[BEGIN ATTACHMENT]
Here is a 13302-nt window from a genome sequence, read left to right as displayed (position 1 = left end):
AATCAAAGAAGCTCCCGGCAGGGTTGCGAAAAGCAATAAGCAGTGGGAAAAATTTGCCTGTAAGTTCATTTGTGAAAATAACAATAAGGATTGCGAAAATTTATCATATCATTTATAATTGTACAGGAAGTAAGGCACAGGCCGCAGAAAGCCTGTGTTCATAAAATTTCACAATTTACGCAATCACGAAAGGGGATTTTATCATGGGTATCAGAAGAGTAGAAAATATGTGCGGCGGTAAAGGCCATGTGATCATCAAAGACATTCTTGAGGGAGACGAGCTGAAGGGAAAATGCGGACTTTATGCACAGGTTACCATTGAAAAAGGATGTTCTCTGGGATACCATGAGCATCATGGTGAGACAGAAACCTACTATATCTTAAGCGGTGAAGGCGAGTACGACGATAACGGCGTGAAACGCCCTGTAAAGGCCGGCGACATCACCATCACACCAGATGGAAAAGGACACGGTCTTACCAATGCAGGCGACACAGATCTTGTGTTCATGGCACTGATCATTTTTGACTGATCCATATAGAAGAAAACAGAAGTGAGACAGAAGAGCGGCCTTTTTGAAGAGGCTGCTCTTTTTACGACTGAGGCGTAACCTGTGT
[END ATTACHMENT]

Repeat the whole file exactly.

Here is a 13302-nt window from a genome sequence, read left to right as displayed (position 1 = left end):
AATCAAAGAAGCTCCCGGCAGGGTTGCGAAAAGCAATAAGCAGTGGGAAAAATTTGCCTGTAAGTTCATTTGTGAAAATAACAATAAGGATTGCGAAAATTTATCATATCATTTATAATTGTACAGGAAGTAAGGCACAGGCCGCAGAAAGCCTGTGTTCATAAAATTTCACAATTTACGCAATCACGAAAGGGGATTTTATCATGGGTATCAGAAGAGTAGAAAATATGTGCGGCGGTAAAGGCCATGTGATCATCAAAGACATTCTTGAGGGAGACGAGCTGAAGGGAAAATGCGGACTTTATGCACAGGTTACCATTGAAAAAGGATGTTCTCTGGGATACCATGAGCATCATGGTGAGACAGAAACCTACTATATCTTAAGCGGTGAAGGCGAGTACGACGATAACGGCGTGAAACGCCCTGTAAAGGCCGGCGACATCACCATCACACCAGATGGAAAAGGACACGGTCTTACCAATGCAGGCGACACAGATCTTGTGTTCATGGCACTGATCATTTTTGACTGATCCATATAGAAGAAAACAGAAGTGAGACAGAAGAGCGGCCTTTTTGAAGAGGCTGCTCTTTTTACGACTGAGGCGTAACCTGTGT